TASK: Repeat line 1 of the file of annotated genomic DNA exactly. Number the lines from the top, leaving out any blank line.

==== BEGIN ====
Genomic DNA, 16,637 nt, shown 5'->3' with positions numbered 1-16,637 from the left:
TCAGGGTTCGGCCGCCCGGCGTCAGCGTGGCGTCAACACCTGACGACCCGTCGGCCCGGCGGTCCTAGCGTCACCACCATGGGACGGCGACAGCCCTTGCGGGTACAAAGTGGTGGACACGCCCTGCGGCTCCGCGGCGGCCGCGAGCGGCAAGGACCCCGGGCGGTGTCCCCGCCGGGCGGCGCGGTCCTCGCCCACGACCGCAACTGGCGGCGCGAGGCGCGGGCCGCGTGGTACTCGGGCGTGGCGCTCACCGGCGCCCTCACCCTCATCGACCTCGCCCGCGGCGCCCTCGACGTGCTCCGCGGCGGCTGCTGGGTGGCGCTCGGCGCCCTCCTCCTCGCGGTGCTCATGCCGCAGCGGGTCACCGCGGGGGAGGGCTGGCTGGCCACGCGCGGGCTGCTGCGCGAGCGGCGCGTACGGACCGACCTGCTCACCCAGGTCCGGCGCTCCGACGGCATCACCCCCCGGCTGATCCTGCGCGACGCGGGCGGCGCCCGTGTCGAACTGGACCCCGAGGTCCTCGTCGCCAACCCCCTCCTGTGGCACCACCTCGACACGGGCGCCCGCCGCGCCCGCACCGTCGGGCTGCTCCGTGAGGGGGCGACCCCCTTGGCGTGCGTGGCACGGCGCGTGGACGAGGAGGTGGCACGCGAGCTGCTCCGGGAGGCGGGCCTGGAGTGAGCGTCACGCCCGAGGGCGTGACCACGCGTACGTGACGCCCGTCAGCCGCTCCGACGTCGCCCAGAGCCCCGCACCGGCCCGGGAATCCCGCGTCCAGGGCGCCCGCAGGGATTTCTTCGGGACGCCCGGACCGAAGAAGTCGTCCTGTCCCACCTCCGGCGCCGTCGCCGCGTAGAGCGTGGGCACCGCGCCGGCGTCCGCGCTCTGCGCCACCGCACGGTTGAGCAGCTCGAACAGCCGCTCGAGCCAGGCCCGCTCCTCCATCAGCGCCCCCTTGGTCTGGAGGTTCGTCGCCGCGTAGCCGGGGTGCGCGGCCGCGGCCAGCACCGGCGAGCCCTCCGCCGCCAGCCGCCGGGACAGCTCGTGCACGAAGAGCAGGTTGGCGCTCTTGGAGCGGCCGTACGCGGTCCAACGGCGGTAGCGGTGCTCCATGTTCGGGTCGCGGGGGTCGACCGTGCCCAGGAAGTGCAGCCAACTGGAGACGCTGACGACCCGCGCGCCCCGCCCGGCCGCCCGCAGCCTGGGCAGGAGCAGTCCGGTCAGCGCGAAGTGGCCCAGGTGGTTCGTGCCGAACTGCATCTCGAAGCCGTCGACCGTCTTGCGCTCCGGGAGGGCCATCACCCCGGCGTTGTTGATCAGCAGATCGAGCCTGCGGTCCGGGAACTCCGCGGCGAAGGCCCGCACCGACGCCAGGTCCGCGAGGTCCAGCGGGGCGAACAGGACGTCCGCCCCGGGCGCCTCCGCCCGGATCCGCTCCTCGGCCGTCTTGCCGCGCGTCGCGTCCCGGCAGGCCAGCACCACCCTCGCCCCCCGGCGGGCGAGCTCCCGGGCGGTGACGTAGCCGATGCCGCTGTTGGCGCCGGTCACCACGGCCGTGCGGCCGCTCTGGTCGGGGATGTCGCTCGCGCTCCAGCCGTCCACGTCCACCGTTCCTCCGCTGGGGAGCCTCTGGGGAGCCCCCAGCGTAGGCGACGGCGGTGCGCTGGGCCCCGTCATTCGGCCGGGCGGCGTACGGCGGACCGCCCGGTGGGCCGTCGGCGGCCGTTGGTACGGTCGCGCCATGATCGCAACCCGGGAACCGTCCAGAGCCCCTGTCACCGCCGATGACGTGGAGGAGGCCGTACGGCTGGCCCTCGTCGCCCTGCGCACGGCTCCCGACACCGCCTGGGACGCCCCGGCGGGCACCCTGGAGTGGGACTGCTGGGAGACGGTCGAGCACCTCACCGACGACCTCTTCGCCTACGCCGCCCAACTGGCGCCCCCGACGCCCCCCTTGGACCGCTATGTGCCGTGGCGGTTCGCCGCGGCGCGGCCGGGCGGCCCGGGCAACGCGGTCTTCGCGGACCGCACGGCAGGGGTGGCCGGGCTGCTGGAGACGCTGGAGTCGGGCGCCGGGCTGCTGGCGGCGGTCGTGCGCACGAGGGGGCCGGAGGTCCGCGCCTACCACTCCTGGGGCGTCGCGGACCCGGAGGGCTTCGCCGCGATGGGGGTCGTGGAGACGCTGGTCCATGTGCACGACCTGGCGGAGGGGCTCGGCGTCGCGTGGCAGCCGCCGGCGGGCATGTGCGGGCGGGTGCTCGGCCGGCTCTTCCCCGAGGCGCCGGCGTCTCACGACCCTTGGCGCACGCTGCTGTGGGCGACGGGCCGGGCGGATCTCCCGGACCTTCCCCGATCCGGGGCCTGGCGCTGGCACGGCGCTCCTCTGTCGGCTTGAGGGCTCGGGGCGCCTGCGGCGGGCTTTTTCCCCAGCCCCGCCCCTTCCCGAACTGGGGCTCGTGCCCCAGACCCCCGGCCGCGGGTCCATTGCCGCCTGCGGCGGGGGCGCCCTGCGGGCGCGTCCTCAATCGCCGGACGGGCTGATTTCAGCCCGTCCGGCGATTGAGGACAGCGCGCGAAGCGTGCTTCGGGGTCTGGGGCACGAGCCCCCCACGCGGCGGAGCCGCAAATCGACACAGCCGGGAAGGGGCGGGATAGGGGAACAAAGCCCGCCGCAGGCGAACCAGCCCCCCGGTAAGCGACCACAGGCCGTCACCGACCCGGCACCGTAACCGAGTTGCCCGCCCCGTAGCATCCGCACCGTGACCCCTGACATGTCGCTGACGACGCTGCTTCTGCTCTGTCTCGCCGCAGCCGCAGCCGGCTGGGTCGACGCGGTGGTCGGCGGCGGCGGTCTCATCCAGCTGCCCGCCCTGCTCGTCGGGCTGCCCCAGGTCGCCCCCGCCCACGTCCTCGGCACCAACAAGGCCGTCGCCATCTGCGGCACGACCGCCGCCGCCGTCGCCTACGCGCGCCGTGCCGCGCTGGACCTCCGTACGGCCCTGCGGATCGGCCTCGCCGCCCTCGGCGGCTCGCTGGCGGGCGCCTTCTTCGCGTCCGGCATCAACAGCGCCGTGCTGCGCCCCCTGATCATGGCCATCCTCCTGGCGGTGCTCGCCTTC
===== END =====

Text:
Genomic DNA, 16,637 nt, shown 5'->3' with positions numbered 1-16,637 from the left: